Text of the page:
Saturday, 29 October 2011

Cameron agreed to SIX EU treaty changes - with no repatriation of powers...

Denis Cooper, on Conservative Home said...

Since the Treaty of Lisbon finally came into force on December 1st 2009, there have been no fewer than SIX piecemeal EU treaty changes put in the pipeline.

Firstly a protocol was agreed to sort out a legal pickle over the numbers of MEPs; that was quietly approved by Parliament through Part 2 of the European Union Act 2011:

http://www.legislation.gov.uk/ukpga/2011/12/part/2/enacted

Then:

http://www.guardian.co.uk/politics/wintour-and-watt/2011/sep/09/eu-euro

"There are four more treaty changes which have to be ratified by all 27 member states in addition to the ESM revision. They are Croatia's accession treaty, which must be ratified by 2013; the Irish protocol, which persuaded the Irish Republic to vote in favour of the Lisbon Treaty; the separate Irish amendment to the Lisbon Treaty, which allows every member state to keep their European commissioner; and the Czech protocol which persuaded the eurosceptic President Václav Klaus to sign the Lisbon Treaty. Cameron will not use any of these treaty changes to repatriate powers."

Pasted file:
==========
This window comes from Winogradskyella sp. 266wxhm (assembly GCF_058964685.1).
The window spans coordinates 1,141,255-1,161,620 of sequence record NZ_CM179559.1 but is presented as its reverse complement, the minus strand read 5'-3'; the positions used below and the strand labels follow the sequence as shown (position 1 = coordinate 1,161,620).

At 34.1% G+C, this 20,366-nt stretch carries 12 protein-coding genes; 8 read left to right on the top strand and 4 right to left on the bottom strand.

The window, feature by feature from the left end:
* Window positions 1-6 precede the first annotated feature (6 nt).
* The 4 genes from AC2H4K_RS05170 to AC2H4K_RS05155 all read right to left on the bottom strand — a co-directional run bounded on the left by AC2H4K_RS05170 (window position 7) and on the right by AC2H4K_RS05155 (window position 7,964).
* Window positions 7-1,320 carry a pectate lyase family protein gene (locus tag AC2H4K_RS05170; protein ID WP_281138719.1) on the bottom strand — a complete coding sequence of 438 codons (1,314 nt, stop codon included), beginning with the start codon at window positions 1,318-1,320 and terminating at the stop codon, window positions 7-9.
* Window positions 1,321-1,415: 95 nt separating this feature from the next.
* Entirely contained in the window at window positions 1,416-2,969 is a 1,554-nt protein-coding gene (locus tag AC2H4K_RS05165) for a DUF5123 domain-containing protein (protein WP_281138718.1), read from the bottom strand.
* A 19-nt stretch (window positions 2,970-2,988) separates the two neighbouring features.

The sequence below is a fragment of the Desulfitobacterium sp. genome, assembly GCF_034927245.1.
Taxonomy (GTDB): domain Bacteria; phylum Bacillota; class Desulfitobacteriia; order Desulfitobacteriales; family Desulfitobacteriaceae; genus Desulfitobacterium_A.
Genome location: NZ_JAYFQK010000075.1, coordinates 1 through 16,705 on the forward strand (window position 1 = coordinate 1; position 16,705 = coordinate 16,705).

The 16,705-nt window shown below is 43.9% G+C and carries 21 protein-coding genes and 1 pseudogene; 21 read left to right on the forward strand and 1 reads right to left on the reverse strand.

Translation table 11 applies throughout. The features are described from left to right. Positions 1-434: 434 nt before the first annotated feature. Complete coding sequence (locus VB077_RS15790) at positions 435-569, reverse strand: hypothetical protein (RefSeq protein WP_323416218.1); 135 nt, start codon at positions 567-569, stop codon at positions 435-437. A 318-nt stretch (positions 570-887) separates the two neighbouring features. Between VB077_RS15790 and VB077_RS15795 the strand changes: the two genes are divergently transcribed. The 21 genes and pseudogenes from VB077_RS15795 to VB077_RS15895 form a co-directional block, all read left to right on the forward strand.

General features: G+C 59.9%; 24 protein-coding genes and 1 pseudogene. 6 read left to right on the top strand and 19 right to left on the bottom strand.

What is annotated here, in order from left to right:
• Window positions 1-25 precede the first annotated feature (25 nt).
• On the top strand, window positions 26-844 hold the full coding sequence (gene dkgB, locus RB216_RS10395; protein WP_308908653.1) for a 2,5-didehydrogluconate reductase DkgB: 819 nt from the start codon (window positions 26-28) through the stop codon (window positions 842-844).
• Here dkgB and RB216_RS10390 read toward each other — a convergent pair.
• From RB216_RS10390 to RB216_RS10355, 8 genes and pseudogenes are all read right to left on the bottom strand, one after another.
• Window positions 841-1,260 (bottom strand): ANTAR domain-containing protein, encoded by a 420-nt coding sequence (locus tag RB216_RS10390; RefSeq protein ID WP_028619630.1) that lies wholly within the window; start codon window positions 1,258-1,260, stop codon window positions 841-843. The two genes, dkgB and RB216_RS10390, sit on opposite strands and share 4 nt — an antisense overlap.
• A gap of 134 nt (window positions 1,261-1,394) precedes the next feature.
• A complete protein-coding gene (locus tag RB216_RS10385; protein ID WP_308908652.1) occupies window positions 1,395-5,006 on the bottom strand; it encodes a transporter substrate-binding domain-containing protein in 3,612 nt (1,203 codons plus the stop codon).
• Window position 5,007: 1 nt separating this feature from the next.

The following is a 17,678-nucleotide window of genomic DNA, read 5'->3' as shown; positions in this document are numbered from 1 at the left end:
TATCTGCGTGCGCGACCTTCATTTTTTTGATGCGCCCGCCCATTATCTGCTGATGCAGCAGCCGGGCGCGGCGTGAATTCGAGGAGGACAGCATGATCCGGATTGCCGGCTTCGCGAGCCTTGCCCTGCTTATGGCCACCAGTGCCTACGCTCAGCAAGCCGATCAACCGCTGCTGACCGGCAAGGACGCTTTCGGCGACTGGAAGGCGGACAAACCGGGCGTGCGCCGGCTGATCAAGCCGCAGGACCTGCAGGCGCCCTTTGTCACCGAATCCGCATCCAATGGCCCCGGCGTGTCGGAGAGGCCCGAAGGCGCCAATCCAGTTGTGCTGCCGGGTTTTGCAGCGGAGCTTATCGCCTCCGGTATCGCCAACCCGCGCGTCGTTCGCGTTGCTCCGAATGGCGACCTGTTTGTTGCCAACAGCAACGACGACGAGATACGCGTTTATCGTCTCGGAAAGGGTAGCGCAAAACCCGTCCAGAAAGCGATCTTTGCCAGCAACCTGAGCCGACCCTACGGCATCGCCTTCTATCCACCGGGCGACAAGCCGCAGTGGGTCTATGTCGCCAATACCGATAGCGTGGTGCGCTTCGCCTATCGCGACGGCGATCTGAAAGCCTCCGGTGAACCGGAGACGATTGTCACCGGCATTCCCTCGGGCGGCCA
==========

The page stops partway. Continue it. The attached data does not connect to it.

Hang about, what's this "in addition to the ESM revision"?

Oh, that's the other EU treaty change, the radical EU treaty change agreed by EU leaders on March 25th through European Council Decision 2011/199/EU:

http://eur-lex.europa.eu/LexUriServ/LexUriServ.do?uri=OJ:L:2011:091:0001:0002:EN:PDF

which the government, and for some reason also the mass media, like to pretend never happened.

Although Hague did have to lay a statement before Parliament on October 13th:

http://www.fco.gov.uk/resources/en/pdf/eu-section5-statement

admitting its existence and denying us a referendum on it; and on Monday a question from Mark Reckless MP forced Cameron to likewise acknowledge its existence, Column 36 here:

http://www.publications.parliament.uk/pa/cm201011/cmhansrd/cm111024/debtext/111024-0001.htm

"Mark Reckless (Rochester and Strood) (Con): The Prime Minister tells The Daily Telegraph today that we should use any treaty change to shore up the euro to get powers over employment and social policy back, yet on 25 March, he agreed to precisely such a treaty change, but did not ask for anything in return.

The Prime Minister: I have to take issue with my hon. Friend. The very limited treaty change that is about to be debated in, and hopefully passed by, the House of Commons ... "

Except that it isn't a "very limited" treaty change; it's a radical treaty change, and one which Cameron stupidly and recklessly gave to the eurozone states - more accurately, really, to Germany and France - without getting anything substantive in exchange to protect our national interests.

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Nice one Denis - thanks for the permission to repost.

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